Human Rights

OWID presents work from many different people and organizations. When citing this entry, please also cite the original data source. This entry can be cited as:

Max Roser (2017) – ‘Human Rights’. Published online at OurWorldInData.org. Retrieved from: https://ourworldindata.org/human-rights/ [Online Resource]

Human rights describe moral norms or moral standards which are understood as inalienable fundamental rights of every human person. Human rights encompass a wide variety of rights including right to a fair trial, protection of the physical integrity, protection against enslavement, the right to free speech, the right to education.

The protection of human rights is certainly one of the most important aspects of development. Unfortunately it receives much less attention than other aspects, presumably also because it is so very hard to measure.: If one is interested in empirically studying the protection of human rights it is not enough to count countries that ratify human rights treaties. Instead the quantitative study of human rights aims to capture whether or not certain human rights are protected in practice.

# Empirical View

# Protection from political repression and violations of “physical integrity rights”

The problem – ethically you want to increase the standards by which we assess human rights violations over time, but this poses a problem for measurement: One of the fundamental drivers  to reach the aim of protecting human rights is the increasing recognition of the many dimensions in which individual rights are violated. It is therefore crucial to change the standards of human rights protection if you want to improve human rights protection. From an ethical perspective it makes sense to raise the standards of human right protections if your aim is to abolish more and more repressive practices by which governments abuse the human rights of their citizens.

However, from a measurement perspective raising the standards by which we evaluate whether human rights are protected poses a problem. This is because changing the standards for what constitutes human rights violations makes it impossible to compare human rights protection over time.

The solution – correct for changing standards of accountability: In a landmark paper – Fariss (2014)1 – the political scientist Christopher J. Fariss investigated whether the standards by which human rights organizatios measure the protection of human rights have indeed changed over time.

Fariss’ assessment of the protection of human rights focusses on the protection of the physical integrity of citizens. He aims to measure how a government protects the physical integrity takes into account torture, government killing, political imprisonment, extrajudicial executions, mass killings and disappearances.

To correct for the bias introduced by changing standards in the measurement of human rights protection Fariss developed the ‘dynamic standard model’. With this model he adjusts for the bias in measurements so that human right protection measurements can be compared over time. Fariss uses available quantitative information on human rights violations and then employs statistical techniques to correct for the changing standards of human right protections.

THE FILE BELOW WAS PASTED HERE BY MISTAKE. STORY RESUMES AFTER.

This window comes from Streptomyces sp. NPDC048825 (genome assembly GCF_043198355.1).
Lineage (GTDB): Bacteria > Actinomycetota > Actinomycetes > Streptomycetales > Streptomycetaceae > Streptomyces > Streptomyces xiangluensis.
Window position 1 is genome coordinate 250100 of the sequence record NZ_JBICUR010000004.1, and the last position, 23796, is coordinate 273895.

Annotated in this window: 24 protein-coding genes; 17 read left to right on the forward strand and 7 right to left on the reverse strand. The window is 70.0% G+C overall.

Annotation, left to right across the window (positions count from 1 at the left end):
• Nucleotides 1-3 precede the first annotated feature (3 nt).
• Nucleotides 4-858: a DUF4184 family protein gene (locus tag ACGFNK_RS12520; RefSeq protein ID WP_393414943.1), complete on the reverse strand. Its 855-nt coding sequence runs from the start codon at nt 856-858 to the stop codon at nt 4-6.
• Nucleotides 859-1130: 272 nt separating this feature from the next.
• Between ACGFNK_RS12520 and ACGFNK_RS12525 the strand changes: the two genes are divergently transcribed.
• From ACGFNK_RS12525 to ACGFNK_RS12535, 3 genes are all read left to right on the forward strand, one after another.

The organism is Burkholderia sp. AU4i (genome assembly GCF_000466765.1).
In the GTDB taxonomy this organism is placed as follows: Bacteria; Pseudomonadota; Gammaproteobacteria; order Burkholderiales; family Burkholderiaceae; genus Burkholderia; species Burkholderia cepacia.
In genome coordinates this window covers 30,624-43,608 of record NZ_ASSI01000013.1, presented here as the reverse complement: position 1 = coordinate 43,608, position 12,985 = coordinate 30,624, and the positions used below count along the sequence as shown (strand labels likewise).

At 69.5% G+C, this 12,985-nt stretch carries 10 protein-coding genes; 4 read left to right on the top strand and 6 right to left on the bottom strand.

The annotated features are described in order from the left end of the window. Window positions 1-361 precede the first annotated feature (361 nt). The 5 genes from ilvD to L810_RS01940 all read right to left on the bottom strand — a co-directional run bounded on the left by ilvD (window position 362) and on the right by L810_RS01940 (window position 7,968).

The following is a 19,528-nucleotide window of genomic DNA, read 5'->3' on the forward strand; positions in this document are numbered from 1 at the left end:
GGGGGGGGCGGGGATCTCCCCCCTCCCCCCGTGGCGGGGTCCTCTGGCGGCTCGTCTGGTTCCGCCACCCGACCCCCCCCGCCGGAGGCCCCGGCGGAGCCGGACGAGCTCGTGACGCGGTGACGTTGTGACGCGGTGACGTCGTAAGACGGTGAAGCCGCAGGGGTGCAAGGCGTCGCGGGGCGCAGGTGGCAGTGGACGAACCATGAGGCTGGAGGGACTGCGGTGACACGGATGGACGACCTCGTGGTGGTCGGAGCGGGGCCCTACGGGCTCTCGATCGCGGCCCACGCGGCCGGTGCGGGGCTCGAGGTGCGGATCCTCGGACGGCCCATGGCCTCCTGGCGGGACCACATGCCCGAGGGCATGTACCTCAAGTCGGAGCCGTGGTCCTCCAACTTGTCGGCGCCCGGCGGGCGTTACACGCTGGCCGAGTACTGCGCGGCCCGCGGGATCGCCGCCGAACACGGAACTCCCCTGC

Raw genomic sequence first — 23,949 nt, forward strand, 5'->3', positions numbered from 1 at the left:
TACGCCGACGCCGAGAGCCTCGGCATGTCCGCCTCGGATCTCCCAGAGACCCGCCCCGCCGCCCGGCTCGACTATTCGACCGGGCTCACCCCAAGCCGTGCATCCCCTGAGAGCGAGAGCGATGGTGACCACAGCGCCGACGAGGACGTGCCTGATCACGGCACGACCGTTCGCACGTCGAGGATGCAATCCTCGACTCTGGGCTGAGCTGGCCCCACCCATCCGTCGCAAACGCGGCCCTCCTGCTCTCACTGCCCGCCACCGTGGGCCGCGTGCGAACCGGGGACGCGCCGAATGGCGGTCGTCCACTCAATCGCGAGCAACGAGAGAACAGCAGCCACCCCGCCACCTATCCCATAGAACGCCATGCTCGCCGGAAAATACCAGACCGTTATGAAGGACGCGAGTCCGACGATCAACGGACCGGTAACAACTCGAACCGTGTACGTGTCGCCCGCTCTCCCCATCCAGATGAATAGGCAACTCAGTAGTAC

His empirical measures of human right protection are presented in the visualisation below. You can move the slider underneath the map to see the change over time and by switching to the Chart view you can see his assessment of human rights protection country by country over time.

How to read this chart: Higher values – higher human rights scores – indicate better human rights protection.

The human rights scores represent the relative position of one country in one year relative to the average across the entire time (1949-2014) of all countries: This means, a zero score represents the average level of observed physical integrity abuses for the entire period (1949-2014). The human rights scores represent standard deviations above and below zero; as can be seen the worst and best country-years fall 2 to 3 standard deviations below or above the average.

The finding of the research: After correcting for changing standards of human right measurement Fariss concluded that globally ‘physical integrity practices have improved over time.’

This is an important finding as such, but it is particularly important also because it contradicts the unadjusted data from human right organizations, which have indicated that there has been no trend of either improving or worsening human rights protection. Fariss found that ’the pattern of constant abuse found in data derived from human rights reports is not an indication of stagnating human rights practices. Instead, it reflects a systematic change in the way monitoring agencies, like Amnesty International and the U.S. State Department, encounter and interpret information about human rights abuses.’

Fariss research findings suggest that we saw no trend in human rights protection because at the same time as human right protection improved we also raised the standards by which we measure human right protection.

Viewed in the Chart view this visualisation shows the human rights protection scores for each country over time.

# Fragile States Index – Human Rights Dimension

# Economic Freedom and Press Freedom

# Lethal violence against minorities